Kurt Crandall



Born in Bangor, Maine Kurt showed an early interest and aptitude for music. It was not until college, however, that he was first exposed to the blues. During his senior year, he noticed a seldom played LP in his roommate's record bin. He dusted off the platter and was soon mesmerized by the sounds of post-war Chicago blues. Little did he know that the album, Muddy Water's Sail On, would change his life forever. Following graduation, Kurt took his new found appreciation for the blues and headed south to Virginia. Walking along the streets one summer night, Kurt heard a familiar sound in the distance and followed the music to an outdoor bar where a local blues band was playing.

Kurt was particularly drawn to the mournful and expressive tones the harp player was able to coax out of his small instrument. At that moment Kurt realized his new mission in life was to learn the blues harmonica. The harmonica player in the band that night, Fulton Patrick, soon became a friend and mentor. Although he did not believe in formal lessons, Patrick would share tips during set breaks and offer listening suggestions – he insisted on a daily musical diet of Little Walter, Big Walter and Sonny Boy.

Following his advice, Kurt dedicated himself to learning the instrument and honing his craft. Practice and persistence paid off, as music has taken Kurt throughout the United States with stops in Kansas City, Washington, D.C., Atlanta, Macon, Georgia, Chicago and most recently Seattle. After years as a sideman in Kansas City Kurt finally stepped out front to lead a band - playing frequently with members of Lee McBee's current band - Karl Angerer on Guitar, Patrick REcob (formerly with Gary Primich) on bass and Jaisson Taylor (Little Hatch) on drums. While in D.C., he played regularly with Jesse James Brown (former bass player for Bo Diddley), and Pete Kanaras (formerly of the Nighthawks).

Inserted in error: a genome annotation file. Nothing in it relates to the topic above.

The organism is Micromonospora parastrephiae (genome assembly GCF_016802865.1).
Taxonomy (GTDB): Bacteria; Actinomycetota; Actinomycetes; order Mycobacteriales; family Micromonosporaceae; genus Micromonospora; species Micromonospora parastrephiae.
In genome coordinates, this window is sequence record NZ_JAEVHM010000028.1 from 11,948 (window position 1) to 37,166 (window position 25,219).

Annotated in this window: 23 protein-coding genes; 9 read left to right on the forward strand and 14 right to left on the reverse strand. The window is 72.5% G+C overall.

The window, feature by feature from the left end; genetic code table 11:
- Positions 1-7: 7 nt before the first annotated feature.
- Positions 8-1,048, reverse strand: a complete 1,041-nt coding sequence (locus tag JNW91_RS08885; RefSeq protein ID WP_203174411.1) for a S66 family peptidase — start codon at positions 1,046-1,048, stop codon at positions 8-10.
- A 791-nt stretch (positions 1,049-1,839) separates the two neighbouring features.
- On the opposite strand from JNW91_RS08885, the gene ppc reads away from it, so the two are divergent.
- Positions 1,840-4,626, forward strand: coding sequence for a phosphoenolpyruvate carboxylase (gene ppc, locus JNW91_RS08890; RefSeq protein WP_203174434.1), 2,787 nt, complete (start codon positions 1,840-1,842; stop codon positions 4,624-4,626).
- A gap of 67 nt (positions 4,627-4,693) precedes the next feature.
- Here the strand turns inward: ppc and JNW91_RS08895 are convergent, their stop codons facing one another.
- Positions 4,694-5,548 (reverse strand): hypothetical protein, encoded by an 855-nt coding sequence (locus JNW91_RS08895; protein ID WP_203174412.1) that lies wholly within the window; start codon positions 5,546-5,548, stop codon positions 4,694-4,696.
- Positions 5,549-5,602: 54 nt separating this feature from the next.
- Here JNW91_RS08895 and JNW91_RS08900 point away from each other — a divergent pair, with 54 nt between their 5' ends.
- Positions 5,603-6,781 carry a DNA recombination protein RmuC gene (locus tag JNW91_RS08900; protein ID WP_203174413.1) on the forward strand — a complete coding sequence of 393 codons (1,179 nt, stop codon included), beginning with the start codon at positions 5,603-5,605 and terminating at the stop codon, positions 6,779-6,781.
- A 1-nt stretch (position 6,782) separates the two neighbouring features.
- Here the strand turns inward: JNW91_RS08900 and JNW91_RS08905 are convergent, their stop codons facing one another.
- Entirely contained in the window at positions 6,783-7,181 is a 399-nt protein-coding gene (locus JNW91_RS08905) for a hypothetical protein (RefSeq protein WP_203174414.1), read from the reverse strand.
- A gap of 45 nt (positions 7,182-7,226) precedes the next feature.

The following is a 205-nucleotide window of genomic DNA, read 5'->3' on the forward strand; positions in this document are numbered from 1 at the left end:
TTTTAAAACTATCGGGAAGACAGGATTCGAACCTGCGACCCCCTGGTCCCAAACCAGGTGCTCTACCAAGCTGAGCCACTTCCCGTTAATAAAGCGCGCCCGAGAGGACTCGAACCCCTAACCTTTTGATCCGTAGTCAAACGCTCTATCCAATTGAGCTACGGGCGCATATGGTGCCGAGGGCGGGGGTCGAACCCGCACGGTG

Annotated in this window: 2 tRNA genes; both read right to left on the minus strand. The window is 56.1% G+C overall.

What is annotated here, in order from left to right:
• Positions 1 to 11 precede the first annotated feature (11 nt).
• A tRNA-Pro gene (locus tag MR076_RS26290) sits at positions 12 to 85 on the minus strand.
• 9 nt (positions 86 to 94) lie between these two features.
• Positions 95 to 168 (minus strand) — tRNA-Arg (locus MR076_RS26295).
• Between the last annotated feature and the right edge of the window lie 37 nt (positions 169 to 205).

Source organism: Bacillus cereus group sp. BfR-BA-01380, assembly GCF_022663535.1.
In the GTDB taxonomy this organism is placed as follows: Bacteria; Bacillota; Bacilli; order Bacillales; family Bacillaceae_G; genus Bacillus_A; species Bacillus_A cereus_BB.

After just one year in D.C., Kurt relocated to the deep South, where he spent three years playing with the Macon Blues All-Stars which included several alumni from Otis Redding's band. Kurt left the south and moved to Chicago to immerse himself in the city's storried blues scene as well as travel nationally and internationally to promote his debut album – True Story. While in Chicago, he landed on the regular rotation at the House of Blues, Shaw's Crabhouse, Pete MIllers, Andy's Jazz Club, Redfish and Smoke Daddy. He also had the good fortune to play with a number of well known blues artists - Barrelhouse Chuck, Dave Specter, Kenny Smith and Jimmy Sutton.